Background: Resveratrol is a natural polyphenol commonly seen in foods. It has demonstrated an inhibitive effect on endometrial cancer, but the molecular action is still not known.
Objective: We aimed to use network pharmacology to systematically study the possible mechanisms of resveratrol’s pharmacological effects on type I endometrial cancer.
Methods: Traditional Chinese Medicine Systems Pharmacology Database and Analysis Platform (TCMSP) were used to predict resveratrol’s possible target genes. They were then converted to UniProt gene symbols. Simultaneously, type I endometrial cancer-related target genes were collected from GeneCards. All data were pooled to identify common target genes. The protein-protein interaction (PPI) network was constructed and further analyzed via STRING Online Database. Gene Ontology (GO) functional annotation and Kyoto Encyclopedia of Genes and Genomes (KEGG) pathway were also performed afterward. To visualise resveratrol's overall pharmacological effects on type I endometrial cancer, a network of drug components-target gene-disease (CTD) was constructed. Then, we performed in silico molecular docking study to validate the possible binding conformation between resveratrol and candidate targets.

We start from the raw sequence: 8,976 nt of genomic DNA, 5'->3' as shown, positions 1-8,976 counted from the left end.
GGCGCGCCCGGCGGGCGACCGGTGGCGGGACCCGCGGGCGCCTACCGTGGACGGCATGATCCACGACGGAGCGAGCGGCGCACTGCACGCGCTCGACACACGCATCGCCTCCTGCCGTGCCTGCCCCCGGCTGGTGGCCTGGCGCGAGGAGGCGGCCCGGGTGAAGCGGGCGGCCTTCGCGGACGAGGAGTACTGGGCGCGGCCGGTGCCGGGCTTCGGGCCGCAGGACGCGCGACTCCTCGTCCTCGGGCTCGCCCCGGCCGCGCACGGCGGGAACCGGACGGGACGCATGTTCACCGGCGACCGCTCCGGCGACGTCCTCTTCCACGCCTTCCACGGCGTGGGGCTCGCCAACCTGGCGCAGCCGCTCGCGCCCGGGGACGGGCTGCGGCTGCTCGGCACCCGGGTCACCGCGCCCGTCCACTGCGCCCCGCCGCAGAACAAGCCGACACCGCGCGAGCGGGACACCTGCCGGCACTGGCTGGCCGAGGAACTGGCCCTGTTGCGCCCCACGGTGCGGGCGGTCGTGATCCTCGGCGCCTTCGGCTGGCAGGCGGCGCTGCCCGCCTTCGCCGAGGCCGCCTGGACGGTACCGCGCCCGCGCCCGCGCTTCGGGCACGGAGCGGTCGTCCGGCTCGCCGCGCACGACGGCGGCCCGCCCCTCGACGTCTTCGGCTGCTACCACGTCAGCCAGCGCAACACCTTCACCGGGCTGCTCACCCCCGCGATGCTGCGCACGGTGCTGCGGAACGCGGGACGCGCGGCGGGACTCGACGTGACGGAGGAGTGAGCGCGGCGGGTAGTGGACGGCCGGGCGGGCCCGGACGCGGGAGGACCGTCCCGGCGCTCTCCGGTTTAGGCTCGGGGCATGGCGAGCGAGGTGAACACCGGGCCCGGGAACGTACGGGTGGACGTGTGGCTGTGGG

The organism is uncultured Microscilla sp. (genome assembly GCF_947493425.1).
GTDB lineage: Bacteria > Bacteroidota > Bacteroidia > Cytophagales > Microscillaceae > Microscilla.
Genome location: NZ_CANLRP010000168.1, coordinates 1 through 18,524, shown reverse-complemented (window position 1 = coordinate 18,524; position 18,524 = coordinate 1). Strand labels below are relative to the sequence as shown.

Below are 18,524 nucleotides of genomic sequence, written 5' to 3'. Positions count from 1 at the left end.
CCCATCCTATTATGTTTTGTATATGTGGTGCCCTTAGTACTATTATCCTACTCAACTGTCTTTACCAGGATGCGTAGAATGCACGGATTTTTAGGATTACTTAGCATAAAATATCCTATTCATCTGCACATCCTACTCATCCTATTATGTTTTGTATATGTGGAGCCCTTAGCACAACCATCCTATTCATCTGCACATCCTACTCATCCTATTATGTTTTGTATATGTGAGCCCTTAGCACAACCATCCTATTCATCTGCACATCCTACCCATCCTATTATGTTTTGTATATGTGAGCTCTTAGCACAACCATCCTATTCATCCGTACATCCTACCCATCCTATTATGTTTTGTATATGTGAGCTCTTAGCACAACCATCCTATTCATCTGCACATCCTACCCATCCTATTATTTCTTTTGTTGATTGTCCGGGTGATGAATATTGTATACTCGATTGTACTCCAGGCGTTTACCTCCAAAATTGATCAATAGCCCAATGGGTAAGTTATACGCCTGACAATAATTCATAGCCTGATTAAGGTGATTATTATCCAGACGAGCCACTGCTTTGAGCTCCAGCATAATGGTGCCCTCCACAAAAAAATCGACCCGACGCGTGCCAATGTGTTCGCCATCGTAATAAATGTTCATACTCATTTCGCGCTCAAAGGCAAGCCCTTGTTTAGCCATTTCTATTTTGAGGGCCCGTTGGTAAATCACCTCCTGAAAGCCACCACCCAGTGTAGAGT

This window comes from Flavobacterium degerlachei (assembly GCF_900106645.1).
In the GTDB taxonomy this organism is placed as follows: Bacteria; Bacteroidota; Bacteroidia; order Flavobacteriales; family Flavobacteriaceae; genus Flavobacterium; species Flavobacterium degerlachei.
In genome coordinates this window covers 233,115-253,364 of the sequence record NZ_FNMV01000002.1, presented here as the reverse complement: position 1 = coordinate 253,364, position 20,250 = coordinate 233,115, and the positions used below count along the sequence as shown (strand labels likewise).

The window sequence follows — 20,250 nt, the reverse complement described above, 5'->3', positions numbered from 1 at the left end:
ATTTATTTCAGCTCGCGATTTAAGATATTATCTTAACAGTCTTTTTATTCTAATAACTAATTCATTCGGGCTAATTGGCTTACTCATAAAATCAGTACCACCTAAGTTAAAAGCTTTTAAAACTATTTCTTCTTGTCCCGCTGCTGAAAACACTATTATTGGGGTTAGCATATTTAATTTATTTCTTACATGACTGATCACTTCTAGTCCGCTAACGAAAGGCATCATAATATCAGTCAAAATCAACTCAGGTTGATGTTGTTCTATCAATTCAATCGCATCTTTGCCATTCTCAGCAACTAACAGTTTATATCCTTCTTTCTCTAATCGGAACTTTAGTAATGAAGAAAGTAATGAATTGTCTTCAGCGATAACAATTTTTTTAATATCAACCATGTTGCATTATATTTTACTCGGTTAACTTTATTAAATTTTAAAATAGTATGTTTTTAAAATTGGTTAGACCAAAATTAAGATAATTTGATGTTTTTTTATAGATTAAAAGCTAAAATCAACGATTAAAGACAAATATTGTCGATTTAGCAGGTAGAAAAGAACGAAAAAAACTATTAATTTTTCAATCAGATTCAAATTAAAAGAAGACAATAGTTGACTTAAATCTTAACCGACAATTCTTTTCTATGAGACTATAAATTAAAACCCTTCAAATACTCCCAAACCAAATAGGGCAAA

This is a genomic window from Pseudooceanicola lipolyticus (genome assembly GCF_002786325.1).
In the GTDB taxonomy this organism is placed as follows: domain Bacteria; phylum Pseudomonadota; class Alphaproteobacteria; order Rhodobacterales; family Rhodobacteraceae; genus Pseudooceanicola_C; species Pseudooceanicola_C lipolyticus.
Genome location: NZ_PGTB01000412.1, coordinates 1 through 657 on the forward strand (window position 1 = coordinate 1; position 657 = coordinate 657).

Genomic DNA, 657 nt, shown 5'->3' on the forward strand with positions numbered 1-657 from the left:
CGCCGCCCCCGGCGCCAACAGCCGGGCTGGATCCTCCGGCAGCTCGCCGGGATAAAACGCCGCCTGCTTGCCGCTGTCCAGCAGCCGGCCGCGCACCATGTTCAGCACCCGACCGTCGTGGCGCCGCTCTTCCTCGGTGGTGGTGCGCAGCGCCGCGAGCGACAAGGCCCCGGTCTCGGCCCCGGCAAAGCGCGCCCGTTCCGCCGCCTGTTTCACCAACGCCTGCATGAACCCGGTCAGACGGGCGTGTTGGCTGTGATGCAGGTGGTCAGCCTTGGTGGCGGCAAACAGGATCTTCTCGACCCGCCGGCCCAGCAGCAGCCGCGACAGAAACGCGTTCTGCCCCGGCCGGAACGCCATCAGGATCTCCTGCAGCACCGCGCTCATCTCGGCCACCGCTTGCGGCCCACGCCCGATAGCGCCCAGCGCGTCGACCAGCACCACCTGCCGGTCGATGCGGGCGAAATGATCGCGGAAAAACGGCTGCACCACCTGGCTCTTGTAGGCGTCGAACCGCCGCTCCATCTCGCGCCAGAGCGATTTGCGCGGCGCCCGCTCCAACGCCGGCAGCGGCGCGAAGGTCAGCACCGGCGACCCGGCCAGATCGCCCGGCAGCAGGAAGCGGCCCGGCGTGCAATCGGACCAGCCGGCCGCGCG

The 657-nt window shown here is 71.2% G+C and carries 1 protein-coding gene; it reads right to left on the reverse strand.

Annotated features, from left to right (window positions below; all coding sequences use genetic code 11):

Results: There are 150 target genes of resveratrol retrieved after UniProt conversion; 122 of them shared interaction with type I endometrial cancer. Some important oncogenes and signaling pathways are involved in the process of resveratrol’s pharmacological effects on endometrioid cancer. Molecular docking analysis confirmed that hydrogen bonding and hydrophobic interaction are the main interaction between resveratrol and its targets.
Conclusion: We have explored the possible underlying mechanism of resveratrol in antagonising type I endometrial cancer through a network pharmacology-based approach and in-silico verification. However, further experiments are necessary to add to the evidence identifying resveratrol as a promising anti-type I endometrial cancer agent.